For a gallery of the 2400 Sport Deck in action click here.
The narrow canals that connect a chain of our test lakes are not the ideal places to meet other boats head-on, not when we’re testing a deck boat anyway. At idle speed, the wide-beam hulls like to wander at the stern, especially under the power of an inboard/outboard, sometimes making passage between cypress stumps and oncoming boats precarious. The 2400 SD, however, never shook its fanny. It tracked and maneuvered better than most deck boats we’ve tested, and for good reason.
Taking a page from its big-water sister brand, Sailfish, SouthWind’s hulls are built for rough saltwater use. Instead of the benchmark 16-degree deadrise found under the majority of deck boats, the 2400 has a 20-degree deadrise and a sharper keel than most competitors have.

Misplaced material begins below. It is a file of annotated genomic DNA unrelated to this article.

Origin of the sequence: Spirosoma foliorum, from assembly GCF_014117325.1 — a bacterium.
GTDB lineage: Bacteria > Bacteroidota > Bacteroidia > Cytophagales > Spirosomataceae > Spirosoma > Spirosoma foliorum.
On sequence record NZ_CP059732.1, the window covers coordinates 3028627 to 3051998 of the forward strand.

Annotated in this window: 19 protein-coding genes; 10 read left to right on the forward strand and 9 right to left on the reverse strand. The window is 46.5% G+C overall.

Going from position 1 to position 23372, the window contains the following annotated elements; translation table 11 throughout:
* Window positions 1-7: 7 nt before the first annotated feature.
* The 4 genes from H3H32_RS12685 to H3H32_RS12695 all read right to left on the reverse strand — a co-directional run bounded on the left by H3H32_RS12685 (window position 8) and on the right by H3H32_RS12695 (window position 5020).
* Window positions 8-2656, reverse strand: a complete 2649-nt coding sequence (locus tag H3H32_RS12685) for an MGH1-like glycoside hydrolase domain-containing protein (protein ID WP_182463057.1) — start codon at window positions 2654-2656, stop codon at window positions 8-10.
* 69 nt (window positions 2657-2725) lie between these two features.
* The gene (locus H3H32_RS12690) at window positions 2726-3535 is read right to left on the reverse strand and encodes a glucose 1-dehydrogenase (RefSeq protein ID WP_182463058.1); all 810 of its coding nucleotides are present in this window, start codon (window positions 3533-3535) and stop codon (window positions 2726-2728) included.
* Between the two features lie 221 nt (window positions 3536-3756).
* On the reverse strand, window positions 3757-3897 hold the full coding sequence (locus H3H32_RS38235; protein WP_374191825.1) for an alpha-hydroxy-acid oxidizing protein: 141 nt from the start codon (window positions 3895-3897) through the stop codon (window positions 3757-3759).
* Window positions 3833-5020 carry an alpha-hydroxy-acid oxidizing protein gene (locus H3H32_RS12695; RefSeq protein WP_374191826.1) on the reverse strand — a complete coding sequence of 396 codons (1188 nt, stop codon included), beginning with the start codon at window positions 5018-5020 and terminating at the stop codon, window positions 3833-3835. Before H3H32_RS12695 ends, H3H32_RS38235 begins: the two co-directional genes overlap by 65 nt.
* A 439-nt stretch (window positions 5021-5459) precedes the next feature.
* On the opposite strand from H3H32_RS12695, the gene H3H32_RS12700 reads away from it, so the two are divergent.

It also has a full step to reduce water friction. With a 250 hp Yamaha and 21-pitch prop, our test boat was able to cross 55 mph. That’s humming. The only deck boat to match these numbers in any recent test was a Kayot V220 with a 250 hp Verado, and it rides on a much flatter bottom.
Incorporating a batwing-shaped swim platform on the 2400 allows the motor to be mounted well beyond the cockpit. The splashwell keeps the tapered platform from being much use, but here’s the tradeoff: The motor position does not impede cockpit space and is so far aft that the 2400 is one of the only outboard-powered sport boats with an adjustable, rear-facing island lounge. Under the lounge is a storage compartment as wide and deep as a stern-drive motor housing.
Further advantage is taken of the centerline depth with two in-floor storage compartments. We found one to be shallower and realized it’s glassed on top of the 70-gallon fuel tank. It’s a generous fuel capacity for this boat category and size because the 2400 SD is meant to go where other deck boats wouldn’t dare.
Comparable model: Hurricane Sundeck 2400